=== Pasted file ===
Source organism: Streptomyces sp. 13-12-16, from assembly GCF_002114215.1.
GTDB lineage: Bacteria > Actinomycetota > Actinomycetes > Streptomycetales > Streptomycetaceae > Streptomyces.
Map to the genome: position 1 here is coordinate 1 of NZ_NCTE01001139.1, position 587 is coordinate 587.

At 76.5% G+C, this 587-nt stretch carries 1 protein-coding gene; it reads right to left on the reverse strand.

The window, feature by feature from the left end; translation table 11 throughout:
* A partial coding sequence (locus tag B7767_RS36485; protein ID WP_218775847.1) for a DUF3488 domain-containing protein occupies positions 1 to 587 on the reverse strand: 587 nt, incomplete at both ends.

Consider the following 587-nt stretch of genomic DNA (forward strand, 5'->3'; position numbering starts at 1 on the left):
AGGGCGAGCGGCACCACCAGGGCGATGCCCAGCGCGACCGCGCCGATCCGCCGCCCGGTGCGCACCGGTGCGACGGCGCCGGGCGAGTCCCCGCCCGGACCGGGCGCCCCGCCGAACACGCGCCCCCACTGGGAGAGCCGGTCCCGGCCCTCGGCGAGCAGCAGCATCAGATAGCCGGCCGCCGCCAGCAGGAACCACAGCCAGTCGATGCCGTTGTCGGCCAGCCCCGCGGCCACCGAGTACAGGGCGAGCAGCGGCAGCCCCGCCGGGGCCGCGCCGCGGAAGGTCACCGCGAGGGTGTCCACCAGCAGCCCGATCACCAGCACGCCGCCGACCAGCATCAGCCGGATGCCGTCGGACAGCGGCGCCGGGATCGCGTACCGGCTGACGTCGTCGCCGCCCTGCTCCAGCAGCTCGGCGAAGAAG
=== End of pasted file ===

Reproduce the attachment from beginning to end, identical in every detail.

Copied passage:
Source organism: Streptomyces sp. 13-12-16, from assembly GCF_002114215.1.
GTDB lineage: Bacteria > Actinomycetota > Actinomycetes > Streptomycetales > Streptomycetaceae > Streptomyces.
Map to the genome: position 1 here is coordinate 1 of NZ_NCTE01001139.1, position 587 is coordinate 587.

At 76.5% G+C, this 587-nt stretch carries 1 protein-coding gene; it reads right to left on the reverse strand.

The window, feature by feature from the left end; translation table 11 throughout:
* A partial coding sequence (locus tag B7767_RS36485; protein ID WP_218775847.1) for a DUF3488 domain-containing protein occupies positions 1 to 587 on the reverse strand: 587 nt, incomplete at both ends.

Consider the following 587-nt stretch of genomic DNA (forward strand, 5'->3'; position numbering starts at 1 on the left):
AGGGCGAGCGGCACCACCAGGGCGATGCCCAGCGCGACCGCGCCGATCCGCCGCCCGGTGCGCACCGGTGCGACGGCGCCGGGCGAGTCCCCGCCCGGACCGGGCGCCCCGCCGAACACGCGCCCCCACTGGGAGAGCCGGTCCCGGCCCTCGGCGAGCAGCAGCATCAGATAGCCGGCCGCCGCCAGCAGGAACCACAGCCAGTCGATGCCGTTGTCGGCCAGCCCCGCGGCCACCGAGTACAGGGCGAGCAGCGGCAGCCCCGCCGGGGCCGCGCCGCGGAAGGTCACCGCGAGGGTGTCCACCAGCAGCCCGATCACCAGCACGCCGCCGACCAGCATCAGCCGGATGCCGTCGGACAGCGGCGCCGGGATCGCGTACCGGCTGACGTCGTCGCCGCCCTGCTCCAGCAGCTCGGCGAAGAAG